Booker returns campaign donation from pharmaceutical executive after slamming industry
© Getty Images

2020 White House hopeful Sen. Cory BookerCory Anthony BookerBooker takes swipe at Biden criminal justice reform plan Democrats, advocacy groups urge Pompeo to abolish new 'unalienable rights' commission Biden announces plan to counteract mass incarceration MORE (D-N.J.) returned a $2,800 donation from a pharmaceutical company executive after claiming at the first Democratic debate that his campaign doesn't accept donations from the industry or its executives, ABC News reported.

"Since 2017, Cory Booker has rejected campaign contributions from pharmaceutical companies -- not only their corporate and industry PACs, but also from their c-suite executives and board chairs," Sabrina Singh, Booker’s campaign press secretary told ABC News.

ADVERTISEMENT

The check was from Eagle Pharmaceutical Executive Vice President and Chief Compliance Officer Michael Cordera. The Booker campaign said Cordera listed his occupation as “attorney” for the donation. 

"[Booker’s] presidential campaign rejects these contributions too, and we carefully review our FEC filings and do everything we can to ensure we're abiding by this pledge. Based on our review of our most recent campaign finance report, we were confident we lived up to the high standard we set,” Singh continued.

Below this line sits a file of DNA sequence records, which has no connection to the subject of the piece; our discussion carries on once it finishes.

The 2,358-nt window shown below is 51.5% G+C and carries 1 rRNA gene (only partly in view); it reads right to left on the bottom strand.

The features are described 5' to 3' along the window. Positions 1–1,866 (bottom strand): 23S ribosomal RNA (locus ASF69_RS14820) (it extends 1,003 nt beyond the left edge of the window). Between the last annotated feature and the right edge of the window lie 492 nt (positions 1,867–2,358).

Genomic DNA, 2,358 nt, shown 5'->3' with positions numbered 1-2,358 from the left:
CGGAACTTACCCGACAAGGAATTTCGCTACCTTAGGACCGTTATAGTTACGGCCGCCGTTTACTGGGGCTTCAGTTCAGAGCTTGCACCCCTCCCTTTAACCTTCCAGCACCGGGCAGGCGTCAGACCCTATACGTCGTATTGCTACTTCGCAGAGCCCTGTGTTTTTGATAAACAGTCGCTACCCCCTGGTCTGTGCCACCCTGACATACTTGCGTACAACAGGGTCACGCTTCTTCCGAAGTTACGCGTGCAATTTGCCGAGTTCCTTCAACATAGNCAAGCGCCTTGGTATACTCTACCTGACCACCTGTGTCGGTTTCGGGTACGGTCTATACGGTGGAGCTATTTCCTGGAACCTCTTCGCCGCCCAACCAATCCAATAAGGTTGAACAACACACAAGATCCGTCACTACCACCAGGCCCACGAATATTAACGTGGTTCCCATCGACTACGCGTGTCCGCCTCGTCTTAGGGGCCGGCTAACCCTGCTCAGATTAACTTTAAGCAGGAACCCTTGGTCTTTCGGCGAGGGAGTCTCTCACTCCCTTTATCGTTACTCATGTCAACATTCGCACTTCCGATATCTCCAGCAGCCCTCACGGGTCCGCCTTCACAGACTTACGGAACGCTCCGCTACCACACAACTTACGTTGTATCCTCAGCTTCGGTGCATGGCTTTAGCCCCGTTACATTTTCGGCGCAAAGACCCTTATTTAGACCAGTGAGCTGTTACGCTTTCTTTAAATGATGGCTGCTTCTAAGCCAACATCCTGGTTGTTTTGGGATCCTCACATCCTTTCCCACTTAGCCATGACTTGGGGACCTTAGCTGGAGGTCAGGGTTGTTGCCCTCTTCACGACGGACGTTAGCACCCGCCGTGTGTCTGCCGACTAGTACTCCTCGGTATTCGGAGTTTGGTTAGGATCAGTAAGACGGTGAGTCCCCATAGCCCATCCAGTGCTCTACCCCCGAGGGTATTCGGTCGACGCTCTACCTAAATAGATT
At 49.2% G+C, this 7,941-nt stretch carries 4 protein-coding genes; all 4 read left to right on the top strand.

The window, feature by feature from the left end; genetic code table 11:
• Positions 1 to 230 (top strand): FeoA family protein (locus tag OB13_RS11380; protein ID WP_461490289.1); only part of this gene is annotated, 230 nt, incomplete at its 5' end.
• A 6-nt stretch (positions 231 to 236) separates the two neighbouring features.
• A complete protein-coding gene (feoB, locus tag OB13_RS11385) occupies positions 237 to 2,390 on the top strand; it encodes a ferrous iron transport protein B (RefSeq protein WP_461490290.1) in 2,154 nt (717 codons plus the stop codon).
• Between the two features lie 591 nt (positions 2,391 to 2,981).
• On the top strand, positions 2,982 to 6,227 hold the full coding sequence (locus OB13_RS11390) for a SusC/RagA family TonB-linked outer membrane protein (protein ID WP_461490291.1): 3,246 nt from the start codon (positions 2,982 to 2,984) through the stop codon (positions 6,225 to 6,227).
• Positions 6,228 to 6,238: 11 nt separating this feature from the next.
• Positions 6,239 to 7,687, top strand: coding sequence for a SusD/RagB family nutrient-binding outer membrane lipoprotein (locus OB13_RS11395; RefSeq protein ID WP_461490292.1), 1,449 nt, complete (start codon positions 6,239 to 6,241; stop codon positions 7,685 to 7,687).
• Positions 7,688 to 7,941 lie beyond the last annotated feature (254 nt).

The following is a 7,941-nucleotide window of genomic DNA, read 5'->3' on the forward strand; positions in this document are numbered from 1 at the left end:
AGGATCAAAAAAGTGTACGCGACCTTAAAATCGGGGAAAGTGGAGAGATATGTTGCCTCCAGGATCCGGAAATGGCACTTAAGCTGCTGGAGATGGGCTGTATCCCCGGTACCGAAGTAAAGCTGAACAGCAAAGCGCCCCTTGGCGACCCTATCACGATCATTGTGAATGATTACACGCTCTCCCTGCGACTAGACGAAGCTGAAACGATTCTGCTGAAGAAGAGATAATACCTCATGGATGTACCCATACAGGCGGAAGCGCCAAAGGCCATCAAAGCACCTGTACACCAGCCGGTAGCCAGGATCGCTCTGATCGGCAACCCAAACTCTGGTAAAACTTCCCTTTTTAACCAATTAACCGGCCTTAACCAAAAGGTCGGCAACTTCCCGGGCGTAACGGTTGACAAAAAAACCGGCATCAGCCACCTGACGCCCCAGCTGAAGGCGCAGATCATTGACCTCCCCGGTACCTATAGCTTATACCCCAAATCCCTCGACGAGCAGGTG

But a Booker aide told ABC News that the campaign returned the money after the news organization reported on the donation. 

Booker slammed pharmaceutical companies last week during the first 2020 Democratic debate, saying they should be “held criminally liable” for their role in the opioid crisis. He also criticized the companies for raising prescription drug prices.  

“We see that because consumer prices are being raised by pharmaceutical companies that often have monopolistic holds on drugs,” Booker said. “And you see that by just the fact that this is actually an economy that's hurting small businesses and not allowing them to compete.”

However, Booker has also received donations from Sanofi Vice President of Industrial Operations Rakesh Kakkar, Pfizer regional head Sonya Kakkar and Lifestar Pharma Vice President of Sales and Marketing David Gann, according to ABC News. His campaign has not returned these donations because it does not consider them “c-suite” executives, top senior staffers or board chairs. 

The Hill has reached out to Booker's campaign for comment.